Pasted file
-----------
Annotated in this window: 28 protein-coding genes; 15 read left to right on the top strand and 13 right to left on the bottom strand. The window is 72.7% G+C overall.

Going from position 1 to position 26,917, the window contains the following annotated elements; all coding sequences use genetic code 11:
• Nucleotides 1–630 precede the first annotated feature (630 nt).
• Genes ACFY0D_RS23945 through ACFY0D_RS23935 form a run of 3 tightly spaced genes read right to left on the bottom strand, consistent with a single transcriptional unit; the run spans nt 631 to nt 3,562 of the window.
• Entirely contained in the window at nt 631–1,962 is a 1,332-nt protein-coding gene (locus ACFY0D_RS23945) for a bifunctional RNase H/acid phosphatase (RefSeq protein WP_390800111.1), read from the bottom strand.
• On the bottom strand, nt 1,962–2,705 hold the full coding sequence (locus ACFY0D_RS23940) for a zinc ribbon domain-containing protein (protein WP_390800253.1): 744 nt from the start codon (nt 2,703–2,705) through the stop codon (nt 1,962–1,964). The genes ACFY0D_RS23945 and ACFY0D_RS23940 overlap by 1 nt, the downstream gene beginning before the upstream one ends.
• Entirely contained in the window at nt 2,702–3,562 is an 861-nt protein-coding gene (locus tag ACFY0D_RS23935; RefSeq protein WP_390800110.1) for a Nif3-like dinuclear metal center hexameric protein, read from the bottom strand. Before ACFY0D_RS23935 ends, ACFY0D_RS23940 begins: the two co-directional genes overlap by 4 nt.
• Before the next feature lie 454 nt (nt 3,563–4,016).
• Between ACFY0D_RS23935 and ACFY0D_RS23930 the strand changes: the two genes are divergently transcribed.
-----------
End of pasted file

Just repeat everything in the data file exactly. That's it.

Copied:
Annotated in this window: 28 protein-coding genes; 15 read left to right on the top strand and 13 right to left on the bottom strand. The window is 72.7% G+C overall.

Going from position 1 to position 26,917, the window contains the following annotated elements; all coding sequences use genetic code 11:
• Nucleotides 1–630 precede the first annotated feature (630 nt).
• Genes ACFY0D_RS23945 through ACFY0D_RS23935 form a run of 3 tightly spaced genes read right to left on the bottom strand, consistent with a single transcriptional unit; the run spans nt 631 to nt 3,562 of the window.
• Entirely contained in the window at nt 631–1,962 is a 1,332-nt protein-coding gene (locus ACFY0D_RS23945) for a bifunctional RNase H/acid phosphatase (RefSeq protein WP_390800111.1), read from the bottom strand.
• On the bottom strand, nt 1,962–2,705 hold the full coding sequence (locus ACFY0D_RS23940) for a zinc ribbon domain-containing protein (protein WP_390800253.1): 744 nt from the start codon (nt 2,703–2,705) through the stop codon (nt 1,962–1,964). The genes ACFY0D_RS23945 and ACFY0D_RS23940 overlap by 1 nt, the downstream gene beginning before the upstream one ends.
• Entirely contained in the window at nt 2,702–3,562 is an 861-nt protein-coding gene (locus tag ACFY0D_RS23935; RefSeq protein WP_390800110.1) for a Nif3-like dinuclear metal center hexameric protein, read from the bottom strand. Before ACFY0D_RS23935 ends, ACFY0D_RS23940 begins: the two co-directional genes overlap by 4 nt.
• Before the next feature lie 454 nt (nt 3,563–4,016).
• Between ACFY0D_RS23935 and ACFY0D_RS23930 the strand changes: the two genes are divergently transcribed.